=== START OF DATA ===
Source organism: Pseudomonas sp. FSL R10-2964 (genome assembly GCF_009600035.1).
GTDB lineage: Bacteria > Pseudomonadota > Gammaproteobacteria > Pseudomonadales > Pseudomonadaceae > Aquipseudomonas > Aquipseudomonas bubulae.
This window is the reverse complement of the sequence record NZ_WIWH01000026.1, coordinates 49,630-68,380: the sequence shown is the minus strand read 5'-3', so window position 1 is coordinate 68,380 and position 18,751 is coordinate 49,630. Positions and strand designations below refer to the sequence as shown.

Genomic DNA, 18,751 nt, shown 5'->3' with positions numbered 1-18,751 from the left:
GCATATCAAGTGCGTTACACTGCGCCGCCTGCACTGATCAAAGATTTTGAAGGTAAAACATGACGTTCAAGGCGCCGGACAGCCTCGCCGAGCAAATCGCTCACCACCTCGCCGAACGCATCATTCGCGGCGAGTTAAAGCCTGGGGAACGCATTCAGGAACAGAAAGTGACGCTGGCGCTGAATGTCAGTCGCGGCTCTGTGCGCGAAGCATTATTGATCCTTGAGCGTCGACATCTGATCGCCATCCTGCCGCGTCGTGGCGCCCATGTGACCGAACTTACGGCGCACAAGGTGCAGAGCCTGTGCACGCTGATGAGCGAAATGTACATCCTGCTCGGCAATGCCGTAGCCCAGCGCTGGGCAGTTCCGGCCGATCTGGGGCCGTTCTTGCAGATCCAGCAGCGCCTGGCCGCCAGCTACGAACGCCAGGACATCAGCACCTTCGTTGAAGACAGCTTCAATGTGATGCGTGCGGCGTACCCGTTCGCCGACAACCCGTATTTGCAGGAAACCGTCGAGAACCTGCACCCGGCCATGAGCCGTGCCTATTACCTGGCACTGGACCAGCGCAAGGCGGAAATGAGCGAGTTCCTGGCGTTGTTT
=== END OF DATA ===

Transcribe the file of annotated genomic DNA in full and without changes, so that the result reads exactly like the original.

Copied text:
Source organism: Pseudomonas sp. FSL R10-2964 (genome assembly GCF_009600035.1).
GTDB lineage: Bacteria > Pseudomonadota > Gammaproteobacteria > Pseudomonadales > Pseudomonadaceae > Aquipseudomonas > Aquipseudomonas bubulae.
This window is the reverse complement of the sequence record NZ_WIWH01000026.1, coordinates 49,630-68,380: the sequence shown is the minus strand read 5'-3', so window position 1 is coordinate 68,380 and position 18,751 is coordinate 49,630. Positions and strand designations below refer to the sequence as shown.

Genomic DNA, 18,751 nt, shown 5'->3' with positions numbered 1-18,751 from the left:
GCATATCAAGTGCGTTACACTGCGCCGCCTGCACTGATCAAAGATTTTGAAGGTAAAACATGACGTTCAAGGCGCCGGACAGCCTCGCCGAGCAAATCGCTCACCACCTCGCCGAACGCATCATTCGCGGCGAGTTAAAGCCTGGGGAACGCATTCAGGAACAGAAAGTGACGCTGGCGCTGAATGTCAGTCGCGGCTCTGTGCGCGAAGCATTATTGATCCTTGAGCGTCGACATCTGATCGCCATCCTGCCGCGTCGTGGCGCCCATGTGACCGAACTTACGGCGCACAAGGTGCAGAGCCTGTGCACGCTGATGAGCGAAATGTACATCCTGCTCGGCAATGCCGTAGCCCAGCGCTGGGCAGTTCCGGCCGATCTGGGGCCGTTCTTGCAGATCCAGCAGCGCCTGGCCGCCAGCTACGAACGCCAGGACATCAGCACCTTCGTTGAAGACAGCTTCAATGTGATGCGTGCGGCGTACCCGTTCGCCGACAACCCGTATTTGCAGGAAACCGTCGAGAACCTGCACCCGGCCATGAGCCGTGCCTATTACCTGGCACTGGACCAGCGCAAGGCGGAAATGAGCGAGTTCCTGGCGTTGTTT